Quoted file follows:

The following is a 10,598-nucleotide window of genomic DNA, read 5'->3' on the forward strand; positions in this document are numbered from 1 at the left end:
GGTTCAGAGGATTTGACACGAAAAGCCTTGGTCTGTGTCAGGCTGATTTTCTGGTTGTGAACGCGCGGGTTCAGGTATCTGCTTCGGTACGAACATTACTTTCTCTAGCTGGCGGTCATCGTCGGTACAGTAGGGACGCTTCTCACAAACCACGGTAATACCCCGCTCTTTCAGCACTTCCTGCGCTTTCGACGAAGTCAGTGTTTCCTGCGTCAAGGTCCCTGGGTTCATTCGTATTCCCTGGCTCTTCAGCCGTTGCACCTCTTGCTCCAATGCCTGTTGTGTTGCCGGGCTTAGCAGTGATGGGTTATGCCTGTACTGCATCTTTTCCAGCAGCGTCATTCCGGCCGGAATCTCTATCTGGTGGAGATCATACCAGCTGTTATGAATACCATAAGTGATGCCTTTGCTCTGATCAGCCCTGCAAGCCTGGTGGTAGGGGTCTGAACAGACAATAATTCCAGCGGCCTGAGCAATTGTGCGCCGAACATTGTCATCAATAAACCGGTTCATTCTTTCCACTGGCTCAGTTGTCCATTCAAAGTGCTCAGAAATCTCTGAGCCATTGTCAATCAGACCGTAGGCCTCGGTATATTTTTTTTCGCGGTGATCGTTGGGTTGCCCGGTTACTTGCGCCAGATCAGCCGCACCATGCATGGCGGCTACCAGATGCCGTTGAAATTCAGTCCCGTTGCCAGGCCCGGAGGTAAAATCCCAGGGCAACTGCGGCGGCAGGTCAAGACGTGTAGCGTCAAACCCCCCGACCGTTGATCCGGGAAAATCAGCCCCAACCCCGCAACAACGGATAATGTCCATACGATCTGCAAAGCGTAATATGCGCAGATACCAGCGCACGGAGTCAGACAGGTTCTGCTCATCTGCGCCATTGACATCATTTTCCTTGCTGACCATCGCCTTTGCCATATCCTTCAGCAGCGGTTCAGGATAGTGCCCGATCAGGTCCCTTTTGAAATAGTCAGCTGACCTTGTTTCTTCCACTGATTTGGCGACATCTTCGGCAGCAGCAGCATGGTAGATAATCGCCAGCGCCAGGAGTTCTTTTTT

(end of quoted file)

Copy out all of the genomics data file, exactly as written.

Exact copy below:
The following is a 10,598-nucleotide window of genomic DNA, read 5'->3' on the forward strand; positions in this document are numbered from 1 at the left end:
GGTTCAGAGGATTTGACACGAAAAGCCTTGGTCTGTGTCAGGCTGATTTTCTGGTTGTGAACGCGCGGGTTCAGGTATCTGCTTCGGTACGAACATTACTTTCTCTAGCTGGCGGTCATCGTCGGTACAGTAGGGACGCTTCTCACAAACCACGGTAATACCCCGCTCTTTCAGCACTTCCTGCGCTTTCGACGAAGTCAGTGTTTCCTGCGTCAAGGTCCCTGGGTTCATTCGTATTCCCTGGCTCTTCAGCCGTTGCACCTCTTGCTCCAATGCCTGTTGTGTTGCCGGGCTTAGCAGTGATGGGTTATGCCTGTACTGCATCTTTTCCAGCAGCGTCATTCCGGCCGGAATCTCTATCTGGTGGAGATCATACCAGCTGTTATGAATACCATAAGTGATGCCTTTGCTCTGATCAGCCCTGCAAGCCTGGTGGTAGGGGTCTGAACAGACAATAATTCCAGCGGCCTGAGCAATTGTGCGCCGAACATTGTCATCAATAAACCGGTTCATTCTTTCCACTGGCTCAGTTGTCCATTCAAAGTGCTCAGAAATCTCTGAGCCATTGTCAATCAGACCGTAGGCCTCGGTATATTTTTTTTCGCGGTGATCGTTGGGTTGCCCGGTTACTTGCGCCAGATCAGCCGCACCATGCATGGCGGCTACCAGATGCCGTTGAAATTCAGTCCCGTTGCCAGGCCCGGAGGTAAAATCCCAGGGCAACTGCGGCGGCAGGTCAAGACGTGTAGCGTCAAACCCCCCGACCGTTGATCCGGGAAAATCAGCCCCAACCCCGCAACAACGGATAATGTCCATACGATCTGCAAAGCGTAATATGCGCAGATACCAGCGCACGGAGTCAGACAGGTTCTGCTCATCTGCGCCATTGACATCATTTTCCTTGCTGACCATCGCCTTTGCCATATCCTTCAGCAGCGGTTCAGGATAGTGCCCGATCAGGTCCCTTTTGAAATAGTCAGCTGACCTTGTTTCTTCCACTGATTTGGCGACATCTTCGGCAGCAGCAGCATGGTAGATAATCGCCAGCGCCAGGAGTTCTTTTTT